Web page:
An improved understanding of the phylogenetic history of the Fagaceae and Juglandaceae, two widespread members of the expanded Fagales clade, suggests several patterns of vicariance throughout the Tertiary of the Northern Hemisphere. The rich fossil record for these families also provides essential temporal data for calibrating phylogenies and comparing divergence times times among apparently similar patterns of vicariance. At least 4 genera of Fagaceae (Castanea, Fagus, Lithocarpus and Quercus) and two genera of Juglandaceae (Carya and Juglans) have disjunct distributions amenable to biogeographical analysis. Fagaceae show a successional pattern of discontinuity, perhaps starting with an ancient disjunction within Trigonobalanuss.l. More species-rich genera such as Fagus, Quercus, and Lithocarpuscontinue to support a center of origin in south east Asia with subsequent migration to western North America. Disjunction within the evergreen genus Lithocarpus(SE Asia-W N. Amer.) may suggest an exchange during warmer periods of the Eocene. In contrast, a close relationship between Fagus grandifolia(NA) and south east Asian species rather than Eurasian species supports a deciduous connection via the Bering Land Bridge. Fossil data also confirm the presence of Fagus in the Miocene of western North America. More recent connections, possibly via the Bering Land Bridge, but with the reverse pattern of migration, are indicated by the trans-continental white oaks (Quercussect. Quercuss.s.). For Juglandaceae, disjunctions within Caryaand Juglansappear to have occurred at different times: Caryashows no evidence of trans-continental disjunction at the sectional level, whereas Juglansshows one recent example within the butternut species group. In order to temporally discriminate among apparently similar vicariant patterns, divergence times were calculated with maximum likelihood methods that assume a molecular clock and alternative methods that permit constrained rate variation. Randomization tests were used to assess confidence intervals on divergence times, permitting rigorous tests of the sequence of biogeographic events.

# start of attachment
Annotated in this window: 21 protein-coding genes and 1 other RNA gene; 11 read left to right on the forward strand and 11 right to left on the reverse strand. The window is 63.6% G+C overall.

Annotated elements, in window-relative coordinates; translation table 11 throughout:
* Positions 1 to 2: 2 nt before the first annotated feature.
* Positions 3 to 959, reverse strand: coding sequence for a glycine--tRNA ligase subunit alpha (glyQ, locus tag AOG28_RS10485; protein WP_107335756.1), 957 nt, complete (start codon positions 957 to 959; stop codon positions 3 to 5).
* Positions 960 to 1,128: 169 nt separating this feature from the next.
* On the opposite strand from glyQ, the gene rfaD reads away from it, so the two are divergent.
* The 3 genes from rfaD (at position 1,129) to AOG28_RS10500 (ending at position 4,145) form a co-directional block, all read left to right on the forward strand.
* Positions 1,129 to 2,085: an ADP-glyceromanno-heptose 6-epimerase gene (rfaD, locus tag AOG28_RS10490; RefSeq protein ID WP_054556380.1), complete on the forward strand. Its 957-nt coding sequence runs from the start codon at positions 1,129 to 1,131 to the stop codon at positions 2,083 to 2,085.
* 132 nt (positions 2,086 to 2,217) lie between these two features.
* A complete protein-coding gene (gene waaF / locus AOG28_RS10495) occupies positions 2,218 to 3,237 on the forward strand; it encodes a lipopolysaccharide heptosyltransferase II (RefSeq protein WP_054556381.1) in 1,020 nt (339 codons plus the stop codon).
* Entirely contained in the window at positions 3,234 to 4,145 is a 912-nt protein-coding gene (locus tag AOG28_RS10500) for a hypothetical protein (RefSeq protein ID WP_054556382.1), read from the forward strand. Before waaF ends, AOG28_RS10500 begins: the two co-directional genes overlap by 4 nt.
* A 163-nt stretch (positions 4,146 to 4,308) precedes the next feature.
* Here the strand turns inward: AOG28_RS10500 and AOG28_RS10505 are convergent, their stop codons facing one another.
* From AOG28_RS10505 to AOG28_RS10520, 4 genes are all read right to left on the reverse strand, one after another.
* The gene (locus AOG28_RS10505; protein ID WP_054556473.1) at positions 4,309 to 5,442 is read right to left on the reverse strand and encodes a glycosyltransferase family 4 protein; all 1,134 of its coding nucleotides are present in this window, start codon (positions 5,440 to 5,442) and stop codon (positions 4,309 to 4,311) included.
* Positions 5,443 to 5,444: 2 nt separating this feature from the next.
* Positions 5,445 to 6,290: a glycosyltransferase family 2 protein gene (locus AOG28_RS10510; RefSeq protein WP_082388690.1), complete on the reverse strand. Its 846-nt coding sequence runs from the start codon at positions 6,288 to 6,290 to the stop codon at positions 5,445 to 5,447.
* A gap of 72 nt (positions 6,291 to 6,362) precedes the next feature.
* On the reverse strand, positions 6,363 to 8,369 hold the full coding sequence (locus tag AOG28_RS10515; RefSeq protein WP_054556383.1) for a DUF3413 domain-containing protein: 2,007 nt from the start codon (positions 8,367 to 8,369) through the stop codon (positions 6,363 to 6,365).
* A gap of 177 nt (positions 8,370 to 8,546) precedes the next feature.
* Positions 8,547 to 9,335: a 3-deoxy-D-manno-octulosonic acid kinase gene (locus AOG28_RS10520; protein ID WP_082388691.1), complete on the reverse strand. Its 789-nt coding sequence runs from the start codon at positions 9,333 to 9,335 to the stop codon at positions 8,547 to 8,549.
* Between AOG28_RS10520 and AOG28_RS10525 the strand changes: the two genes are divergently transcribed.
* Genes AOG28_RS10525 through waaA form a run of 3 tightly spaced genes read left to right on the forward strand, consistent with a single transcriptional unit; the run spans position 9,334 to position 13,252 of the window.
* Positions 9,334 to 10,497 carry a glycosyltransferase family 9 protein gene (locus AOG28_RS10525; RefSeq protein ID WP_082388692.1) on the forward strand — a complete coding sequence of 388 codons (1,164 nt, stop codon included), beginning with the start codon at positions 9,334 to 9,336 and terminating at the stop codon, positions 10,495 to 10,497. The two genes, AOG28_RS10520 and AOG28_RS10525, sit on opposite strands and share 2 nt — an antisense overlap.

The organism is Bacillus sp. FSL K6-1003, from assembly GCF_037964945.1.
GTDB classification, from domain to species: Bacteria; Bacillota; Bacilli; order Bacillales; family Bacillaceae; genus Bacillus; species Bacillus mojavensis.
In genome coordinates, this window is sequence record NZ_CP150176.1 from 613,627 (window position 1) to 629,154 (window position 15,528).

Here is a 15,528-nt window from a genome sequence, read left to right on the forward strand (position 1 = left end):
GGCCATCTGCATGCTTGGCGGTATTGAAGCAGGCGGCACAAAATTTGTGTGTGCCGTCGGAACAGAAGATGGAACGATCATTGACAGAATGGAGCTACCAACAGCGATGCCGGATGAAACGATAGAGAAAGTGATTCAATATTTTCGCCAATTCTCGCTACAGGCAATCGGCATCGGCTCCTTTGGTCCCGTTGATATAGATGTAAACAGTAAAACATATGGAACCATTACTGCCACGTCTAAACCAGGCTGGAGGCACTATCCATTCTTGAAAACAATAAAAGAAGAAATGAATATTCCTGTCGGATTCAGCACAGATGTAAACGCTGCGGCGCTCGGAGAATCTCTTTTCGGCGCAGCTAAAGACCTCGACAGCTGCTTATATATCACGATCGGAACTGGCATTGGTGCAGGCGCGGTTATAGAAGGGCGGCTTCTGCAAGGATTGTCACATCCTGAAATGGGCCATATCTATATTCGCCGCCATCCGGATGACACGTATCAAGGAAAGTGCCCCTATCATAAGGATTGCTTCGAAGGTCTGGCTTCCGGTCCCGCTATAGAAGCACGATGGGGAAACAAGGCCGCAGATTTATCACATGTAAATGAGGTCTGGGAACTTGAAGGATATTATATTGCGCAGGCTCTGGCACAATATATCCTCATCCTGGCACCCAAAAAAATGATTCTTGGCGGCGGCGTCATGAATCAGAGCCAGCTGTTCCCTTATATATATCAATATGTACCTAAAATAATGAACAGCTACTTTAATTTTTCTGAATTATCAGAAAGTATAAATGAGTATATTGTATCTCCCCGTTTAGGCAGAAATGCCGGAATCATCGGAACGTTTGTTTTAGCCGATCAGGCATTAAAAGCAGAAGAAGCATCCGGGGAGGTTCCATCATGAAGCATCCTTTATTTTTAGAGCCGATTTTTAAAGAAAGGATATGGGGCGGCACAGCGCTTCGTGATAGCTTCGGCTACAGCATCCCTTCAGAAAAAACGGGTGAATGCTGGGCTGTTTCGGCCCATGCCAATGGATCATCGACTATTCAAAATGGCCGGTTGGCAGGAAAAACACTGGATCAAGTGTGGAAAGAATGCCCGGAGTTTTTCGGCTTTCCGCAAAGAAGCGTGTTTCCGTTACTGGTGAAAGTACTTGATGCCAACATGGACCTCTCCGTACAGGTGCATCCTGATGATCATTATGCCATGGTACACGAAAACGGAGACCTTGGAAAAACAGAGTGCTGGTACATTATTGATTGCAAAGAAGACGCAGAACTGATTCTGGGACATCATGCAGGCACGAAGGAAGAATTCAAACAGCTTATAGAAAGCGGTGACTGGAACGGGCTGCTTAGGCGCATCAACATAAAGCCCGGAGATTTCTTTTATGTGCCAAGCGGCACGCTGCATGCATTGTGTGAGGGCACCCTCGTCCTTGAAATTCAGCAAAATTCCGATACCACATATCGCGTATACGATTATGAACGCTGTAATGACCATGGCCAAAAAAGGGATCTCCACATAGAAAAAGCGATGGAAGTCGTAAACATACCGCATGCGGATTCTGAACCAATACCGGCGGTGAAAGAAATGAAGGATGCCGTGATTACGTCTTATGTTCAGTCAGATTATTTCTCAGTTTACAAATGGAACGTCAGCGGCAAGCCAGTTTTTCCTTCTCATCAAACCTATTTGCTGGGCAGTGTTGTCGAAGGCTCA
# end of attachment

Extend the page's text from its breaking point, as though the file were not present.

Key words: biogeography, divergence times, Fagaceae, Fagales, Juglandaceae, vicariance